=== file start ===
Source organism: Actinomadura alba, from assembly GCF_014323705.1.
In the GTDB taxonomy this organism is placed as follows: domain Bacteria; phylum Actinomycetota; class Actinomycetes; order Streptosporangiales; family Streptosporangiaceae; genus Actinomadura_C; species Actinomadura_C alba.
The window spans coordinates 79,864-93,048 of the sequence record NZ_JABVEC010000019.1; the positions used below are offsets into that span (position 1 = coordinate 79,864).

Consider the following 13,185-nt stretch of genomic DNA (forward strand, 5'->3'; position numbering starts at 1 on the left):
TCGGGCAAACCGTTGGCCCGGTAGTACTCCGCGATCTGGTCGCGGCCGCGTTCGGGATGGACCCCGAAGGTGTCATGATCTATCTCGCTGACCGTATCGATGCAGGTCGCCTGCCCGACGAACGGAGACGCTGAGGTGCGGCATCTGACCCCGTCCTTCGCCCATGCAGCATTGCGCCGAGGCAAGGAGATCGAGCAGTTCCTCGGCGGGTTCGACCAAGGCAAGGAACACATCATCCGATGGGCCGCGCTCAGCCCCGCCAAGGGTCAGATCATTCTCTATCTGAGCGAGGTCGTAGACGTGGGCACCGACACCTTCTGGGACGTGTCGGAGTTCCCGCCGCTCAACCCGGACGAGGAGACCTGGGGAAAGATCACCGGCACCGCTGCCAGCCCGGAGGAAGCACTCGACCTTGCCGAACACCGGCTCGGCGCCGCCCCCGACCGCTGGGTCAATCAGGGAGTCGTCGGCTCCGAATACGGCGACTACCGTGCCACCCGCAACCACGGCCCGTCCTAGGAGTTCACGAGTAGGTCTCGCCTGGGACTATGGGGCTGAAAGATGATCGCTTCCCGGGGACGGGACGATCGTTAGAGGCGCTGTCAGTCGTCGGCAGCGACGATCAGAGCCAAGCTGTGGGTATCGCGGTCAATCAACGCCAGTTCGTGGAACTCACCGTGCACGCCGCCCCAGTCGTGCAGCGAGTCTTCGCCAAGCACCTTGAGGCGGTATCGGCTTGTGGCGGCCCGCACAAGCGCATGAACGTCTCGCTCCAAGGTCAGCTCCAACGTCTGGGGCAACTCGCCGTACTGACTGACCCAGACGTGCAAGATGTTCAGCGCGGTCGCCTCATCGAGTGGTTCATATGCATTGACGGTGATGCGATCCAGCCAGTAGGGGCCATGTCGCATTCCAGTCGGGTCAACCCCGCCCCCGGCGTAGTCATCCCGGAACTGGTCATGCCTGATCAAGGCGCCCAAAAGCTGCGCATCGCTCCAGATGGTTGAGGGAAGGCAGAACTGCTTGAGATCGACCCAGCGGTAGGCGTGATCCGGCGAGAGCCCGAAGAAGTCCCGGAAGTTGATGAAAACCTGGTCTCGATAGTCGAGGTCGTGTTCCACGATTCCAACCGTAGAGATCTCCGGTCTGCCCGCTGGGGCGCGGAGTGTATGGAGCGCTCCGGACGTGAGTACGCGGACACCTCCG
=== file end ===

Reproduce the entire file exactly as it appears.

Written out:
Source organism: Actinomadura alba, from assembly GCF_014323705.1.
In the GTDB taxonomy this organism is placed as follows: domain Bacteria; phylum Actinomycetota; class Actinomycetes; order Streptosporangiales; family Streptosporangiaceae; genus Actinomadura_C; species Actinomadura_C alba.
The window spans coordinates 79,864-93,048 of the sequence record NZ_JABVEC010000019.1; the positions used below are offsets into that span (position 1 = coordinate 79,864).

Consider the following 13,185-nt stretch of genomic DNA (forward strand, 5'->3'; position numbering starts at 1 on the left):
TCGGGCAAACCGTTGGCCCGGTAGTACTCCGCGATCTGGTCGCGGCCGCGTTCGGGATGGACCCCGAAGGTGTCATGATCTATCTCGCTGACCGTATCGATGCAGGTCGCCTGCCCGACGAACGGAGACGCTGAGGTGCGGCATCTGACCCCGTCCTTCGCCCATGCAGCATTGCGCCGAGGCAAGGAGATCGAGCAGTTCCTCGGCGGGTTCGACCAAGGCAAGGAACACATCATCCGATGGGCCGCGCTCAGCCCCGCCAAGGGTCAGATCATTCTCTATCTGAGCGAGGTCGTAGACGTGGGCACCGACACCTTCTGGGACGTGTCGGAGTTCCCGCCGCTCAACCCGGACGAGGAGACCTGGGGAAAGATCACCGGCACCGCTGCCAGCCCGGAGGAAGCACTCGACCTTGCCGAACACCGGCTCGGCGCCGCCCCCGACCGCTGGGTCAATCAGGGAGTCGTCGGCTCCGAATACGGCGACTACCGTGCCACCCGCAACCACGGCCCGTCCTAGGAGTTCACGAGTAGGTCTCGCCTGGGACTATGGGGCTGAAAGATGATCGCTTCCCGGGGACGGGACGATCGTTAGAGGCGCTGTCAGTCGTCGGCAGCGACGATCAGAGCCAAGCTGTGGGTATCGCGGTCAATCAACGCCAGTTCGTGGAACTCACCGTGCACGCCGCCCCAGTCGTGCAGCGAGTCTTCGCCAAGCACCTTGAGGCGGTATCGGCTTGTGGCGGCCCGCACAAGCGCATGAACGTCTCGCTCCAAGGTCAGCTCCAACGTCTGGGGCAACTCGCCGTACTGACTGACCCAGACGTGCAAGATGTTCAGCGCGGTCGCCTCATCGAGTGGTTCATATGCATTGACGGTGATGCGATCCAGCCAGTAGGGGCCATGTCGCATTCCAGTCGGGTCAACCCCGCCCCCGGCGTAGTCATCCCGGAACTGGTCATGCCTGATCAAGGCGCCCAAAAGCTGCGCATCGCTCCAGATGGTTGAGGGAAGGCAGAACTGCTTGAGATCGACCCAGCGGTAGGCGTGATCCGGCGAGAGCCCGAAGAAGTCCCGGAAGTTGATGAAAACCTGGTCTCGATAGTCGAGGTCGTGTTCCACGATTCCAACCGTAGAGATCTCCGGTCTGCCCGCTGGGGCGCGGAGTGTATGGAGCGCTCCGGACGTGAGTACGCGGACACCTCCG